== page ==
A petition to reinstate British Columbia conservation officer Bryce Casavant has nearly reached 200,000 signatures as of Monday morning. Casavant was suspended without pay earlier this month when he refused an order to euthanize two black bear cubs—a male and female—after their mother was killed after repeatedly ransacking a mobile home near Port Hardy for food. Instead, Casavant retrieved the bear cubs and turned them over to a wildlife rehabilitation center in Errington, earning a reprimand from his superiors.
“The babies were estimated to be about eight weeks and weigh 20 to 25 pounds, are healthy and still nursing,” stated the online petition, which urges Minister of Environment Mary Polak to reinstate Casavant as soon as possible.
Casavant’s suspension has drawn significant media attention and crowds of supporters, but opinions among fellow wildlife officers are mixed. According to the experts, relocating bears is expensive, labor-intensive, and has a high chance of failure. Adult bears that are relocated will often find their way back to where they were captured while cubs have much lower chances for survival. In this case, officials indicated that the cubs were with their mother while she raided the mobile home and may have picked up the behavior themselves. Experts say it takes only one exposure to garbage feeding before cubs learn to do it afterwards.
“Bears are so smart. They are smarter that the average dog. Once they see a pattern where they can get some food, they will return again and again with the hypothesis that there’s got to be food there again sometime,” retired wildlife professor Barrie Gilbert told the CBC.
Gilbert added that people supporting Casavant are listening more to their emotions than proper conservation techniques. Wildlife agencies across Canada and the United States must sometimes euthanize orphaned cubs, especially if they have learned how to target humans for food. Environment Minister Mary Polak said in a statement that the decision to destroy the cubs came from senior biologists and provincial wildlife veterinarians, as well as the conservation officers involved.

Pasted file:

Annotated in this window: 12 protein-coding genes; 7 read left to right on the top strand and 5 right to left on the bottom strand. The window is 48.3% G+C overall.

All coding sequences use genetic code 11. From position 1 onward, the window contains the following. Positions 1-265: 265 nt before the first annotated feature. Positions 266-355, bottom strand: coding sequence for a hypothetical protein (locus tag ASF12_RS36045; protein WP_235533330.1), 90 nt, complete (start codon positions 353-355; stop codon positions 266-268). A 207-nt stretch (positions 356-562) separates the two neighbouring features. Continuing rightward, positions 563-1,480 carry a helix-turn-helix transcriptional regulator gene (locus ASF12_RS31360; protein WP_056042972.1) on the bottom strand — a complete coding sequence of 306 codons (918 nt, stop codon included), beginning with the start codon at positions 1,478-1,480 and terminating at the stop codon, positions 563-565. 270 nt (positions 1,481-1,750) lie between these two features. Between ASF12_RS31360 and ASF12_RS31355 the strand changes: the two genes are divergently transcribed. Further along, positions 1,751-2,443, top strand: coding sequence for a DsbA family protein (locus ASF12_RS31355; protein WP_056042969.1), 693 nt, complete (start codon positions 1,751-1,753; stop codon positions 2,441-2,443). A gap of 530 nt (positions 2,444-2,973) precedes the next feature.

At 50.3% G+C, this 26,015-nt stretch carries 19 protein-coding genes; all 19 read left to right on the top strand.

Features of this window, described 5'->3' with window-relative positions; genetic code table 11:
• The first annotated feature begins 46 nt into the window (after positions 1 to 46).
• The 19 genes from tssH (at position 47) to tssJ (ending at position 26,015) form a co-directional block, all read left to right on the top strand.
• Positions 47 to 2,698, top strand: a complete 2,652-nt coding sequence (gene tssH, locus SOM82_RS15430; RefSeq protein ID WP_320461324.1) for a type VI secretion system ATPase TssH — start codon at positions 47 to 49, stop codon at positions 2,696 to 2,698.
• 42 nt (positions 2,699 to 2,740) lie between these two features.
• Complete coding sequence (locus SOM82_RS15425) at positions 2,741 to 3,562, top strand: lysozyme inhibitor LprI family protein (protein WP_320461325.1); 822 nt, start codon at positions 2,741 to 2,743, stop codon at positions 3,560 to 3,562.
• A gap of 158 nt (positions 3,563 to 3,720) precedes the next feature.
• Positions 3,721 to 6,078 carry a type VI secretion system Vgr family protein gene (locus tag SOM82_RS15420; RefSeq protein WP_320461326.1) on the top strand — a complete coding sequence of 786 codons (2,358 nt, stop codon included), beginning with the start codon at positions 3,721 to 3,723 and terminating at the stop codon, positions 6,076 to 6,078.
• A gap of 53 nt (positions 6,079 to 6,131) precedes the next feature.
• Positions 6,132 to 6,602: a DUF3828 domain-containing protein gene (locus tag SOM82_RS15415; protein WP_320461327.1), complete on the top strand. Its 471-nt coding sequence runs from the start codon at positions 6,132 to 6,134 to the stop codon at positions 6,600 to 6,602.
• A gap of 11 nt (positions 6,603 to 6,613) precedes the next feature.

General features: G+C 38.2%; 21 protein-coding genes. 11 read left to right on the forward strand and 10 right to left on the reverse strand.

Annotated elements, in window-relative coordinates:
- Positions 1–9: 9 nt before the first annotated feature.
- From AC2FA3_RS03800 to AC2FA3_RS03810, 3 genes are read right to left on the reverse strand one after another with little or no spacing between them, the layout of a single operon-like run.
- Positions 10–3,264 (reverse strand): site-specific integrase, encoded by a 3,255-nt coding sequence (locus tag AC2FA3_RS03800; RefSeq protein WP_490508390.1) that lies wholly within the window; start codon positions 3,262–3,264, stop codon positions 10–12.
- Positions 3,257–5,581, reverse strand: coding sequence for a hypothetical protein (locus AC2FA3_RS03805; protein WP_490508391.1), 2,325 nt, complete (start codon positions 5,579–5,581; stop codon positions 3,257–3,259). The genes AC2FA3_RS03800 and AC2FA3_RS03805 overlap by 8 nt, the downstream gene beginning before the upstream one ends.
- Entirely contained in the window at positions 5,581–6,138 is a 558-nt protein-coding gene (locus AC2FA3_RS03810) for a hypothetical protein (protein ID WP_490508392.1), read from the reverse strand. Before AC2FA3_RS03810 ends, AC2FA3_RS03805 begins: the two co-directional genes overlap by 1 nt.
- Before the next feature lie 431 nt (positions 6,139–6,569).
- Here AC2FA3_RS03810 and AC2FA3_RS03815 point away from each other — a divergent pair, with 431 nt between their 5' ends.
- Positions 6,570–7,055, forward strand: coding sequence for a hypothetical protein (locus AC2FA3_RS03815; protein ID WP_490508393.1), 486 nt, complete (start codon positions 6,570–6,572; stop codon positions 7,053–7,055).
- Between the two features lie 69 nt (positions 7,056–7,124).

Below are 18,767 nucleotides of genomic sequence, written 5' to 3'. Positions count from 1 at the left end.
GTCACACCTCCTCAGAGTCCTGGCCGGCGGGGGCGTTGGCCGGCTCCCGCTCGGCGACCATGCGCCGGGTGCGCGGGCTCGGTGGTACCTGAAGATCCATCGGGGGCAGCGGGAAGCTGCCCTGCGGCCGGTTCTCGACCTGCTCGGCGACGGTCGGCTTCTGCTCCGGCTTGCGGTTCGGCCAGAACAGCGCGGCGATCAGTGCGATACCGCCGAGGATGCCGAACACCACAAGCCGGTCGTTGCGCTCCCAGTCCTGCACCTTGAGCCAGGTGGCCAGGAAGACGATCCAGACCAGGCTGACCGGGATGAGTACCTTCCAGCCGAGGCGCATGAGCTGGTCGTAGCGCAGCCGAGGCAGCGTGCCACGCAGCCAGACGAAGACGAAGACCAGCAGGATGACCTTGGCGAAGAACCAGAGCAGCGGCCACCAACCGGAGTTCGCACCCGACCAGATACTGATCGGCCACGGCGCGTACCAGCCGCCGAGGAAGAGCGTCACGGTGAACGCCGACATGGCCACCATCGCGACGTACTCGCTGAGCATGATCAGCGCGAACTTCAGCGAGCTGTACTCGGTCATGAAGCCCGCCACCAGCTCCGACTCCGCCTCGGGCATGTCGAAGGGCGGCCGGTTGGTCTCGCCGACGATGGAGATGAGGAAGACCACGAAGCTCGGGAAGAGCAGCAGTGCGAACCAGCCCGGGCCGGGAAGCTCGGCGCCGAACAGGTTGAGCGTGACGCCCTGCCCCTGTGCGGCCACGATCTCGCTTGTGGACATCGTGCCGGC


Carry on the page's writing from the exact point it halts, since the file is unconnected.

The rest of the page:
You can see a video of the cubs below:
“This is a very sad and unfortunate situation,” Polak said. “Although conservation officers must sometimes put down wild animals for the safety of the public and the welfare of the animal, we understand how difficult it is for all involved.”
Robin Campbell, who runs the rehabilitation center where the cubs are now, said there is no reason to euthanize them since they were never in the mobile home. Campbell added that the decision is oftentimes left to the officer in the field, and after investigating, it was Casavant’s decision not to kill the cubs.
“Bryce has put down bears before, that’s not the issue,” Campbell told the Toronto Star. “Killing something for no reason was the issue.”
The Conservation Officer Service is currently investigating the case and officials have not yet decided on what to do with the cubs. Casavant also remains suspended, but his pay was recently reinstated.